In addition, there is a difference in water flow between the different PEX systems.
The crimp ring and stainless steel cinch clamp methods both rely on fittings being inserted into the PEX tubing. The rings or clamps are then crimped or cinched on the PEX tubing to make a water tight seal on the fitting. But note that the inside diameter of the fitting is smaller than the inside diameter of the PEX tubing. This causes turbulence and flow restrictions.
In contrast, the Wirsbo/Uponor PEX system relies on expanding the PEX tubing (and a PEX ring) and then the fitting is inserted. Then the PEX tubing and ring contract over the fitting making a water tight seal. This means that the ID of the fitting ends up approximately smooth with the ID of the PEX tubing which creates less turbulence and no flow restrictions due to smaller ID sizes of the fittings.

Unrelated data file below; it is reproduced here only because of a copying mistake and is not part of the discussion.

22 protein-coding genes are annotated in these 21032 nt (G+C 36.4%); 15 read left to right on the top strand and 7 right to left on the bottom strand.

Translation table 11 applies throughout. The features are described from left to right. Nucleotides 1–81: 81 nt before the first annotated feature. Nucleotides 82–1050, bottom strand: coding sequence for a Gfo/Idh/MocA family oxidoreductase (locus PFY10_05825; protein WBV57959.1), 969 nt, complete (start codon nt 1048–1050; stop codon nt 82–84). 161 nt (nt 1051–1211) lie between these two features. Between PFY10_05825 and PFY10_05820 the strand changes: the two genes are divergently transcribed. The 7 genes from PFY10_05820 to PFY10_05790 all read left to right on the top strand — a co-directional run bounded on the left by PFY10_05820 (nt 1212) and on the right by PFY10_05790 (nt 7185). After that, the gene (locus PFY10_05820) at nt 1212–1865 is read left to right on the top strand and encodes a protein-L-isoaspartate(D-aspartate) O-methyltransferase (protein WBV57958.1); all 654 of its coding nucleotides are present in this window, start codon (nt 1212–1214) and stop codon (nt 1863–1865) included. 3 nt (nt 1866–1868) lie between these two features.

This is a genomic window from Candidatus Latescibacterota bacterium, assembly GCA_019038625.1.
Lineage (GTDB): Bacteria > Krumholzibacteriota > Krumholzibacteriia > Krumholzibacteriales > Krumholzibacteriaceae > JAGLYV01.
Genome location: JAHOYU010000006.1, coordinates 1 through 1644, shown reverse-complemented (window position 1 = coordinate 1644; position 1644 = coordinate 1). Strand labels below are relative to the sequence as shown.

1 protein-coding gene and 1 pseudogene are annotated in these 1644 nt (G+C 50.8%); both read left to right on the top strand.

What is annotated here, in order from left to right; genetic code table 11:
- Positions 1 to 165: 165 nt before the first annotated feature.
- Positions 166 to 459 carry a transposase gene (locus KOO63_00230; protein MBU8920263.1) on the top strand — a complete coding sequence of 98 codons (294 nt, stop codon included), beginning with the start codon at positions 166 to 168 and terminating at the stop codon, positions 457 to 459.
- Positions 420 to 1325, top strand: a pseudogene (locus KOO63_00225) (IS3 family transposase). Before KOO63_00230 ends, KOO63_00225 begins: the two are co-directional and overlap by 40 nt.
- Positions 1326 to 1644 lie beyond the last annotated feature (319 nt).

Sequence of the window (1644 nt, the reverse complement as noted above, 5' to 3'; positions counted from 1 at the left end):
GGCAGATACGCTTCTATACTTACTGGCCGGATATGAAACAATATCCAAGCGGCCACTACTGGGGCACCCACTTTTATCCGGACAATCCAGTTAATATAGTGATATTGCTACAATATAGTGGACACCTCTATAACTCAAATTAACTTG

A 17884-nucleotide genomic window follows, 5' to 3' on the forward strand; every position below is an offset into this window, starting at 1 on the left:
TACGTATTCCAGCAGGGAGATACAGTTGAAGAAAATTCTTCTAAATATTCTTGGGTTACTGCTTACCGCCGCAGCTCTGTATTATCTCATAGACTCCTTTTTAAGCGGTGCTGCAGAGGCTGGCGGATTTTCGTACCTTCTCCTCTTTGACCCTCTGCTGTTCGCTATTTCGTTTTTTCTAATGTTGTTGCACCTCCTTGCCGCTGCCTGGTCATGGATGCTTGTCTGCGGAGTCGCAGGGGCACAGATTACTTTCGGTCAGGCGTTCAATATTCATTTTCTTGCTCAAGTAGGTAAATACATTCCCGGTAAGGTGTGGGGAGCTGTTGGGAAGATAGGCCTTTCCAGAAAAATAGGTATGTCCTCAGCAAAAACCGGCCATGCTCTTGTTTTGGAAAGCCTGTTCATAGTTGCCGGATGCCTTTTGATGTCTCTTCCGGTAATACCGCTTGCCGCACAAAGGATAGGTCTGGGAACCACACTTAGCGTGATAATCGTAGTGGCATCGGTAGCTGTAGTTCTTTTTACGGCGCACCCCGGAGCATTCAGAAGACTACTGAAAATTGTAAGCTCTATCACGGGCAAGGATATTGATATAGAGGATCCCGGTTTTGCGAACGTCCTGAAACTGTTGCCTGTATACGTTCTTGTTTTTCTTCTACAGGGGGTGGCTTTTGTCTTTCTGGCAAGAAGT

Ideally, PEX should be installed with a minimum of elbow fittings and use gradual bends instead. Aside from reducing the amount of installation work, this also improves water flow. This is true regardless of which PEX system is used. Optimally, there should just be one connection at the source and one at the destination with no elbows in-between. Less fittings in PEX systems compared to copper allow water in PEX systems to flow better.
Last edited by Homerepairguy; 03-24-2012 at 08:32 PM.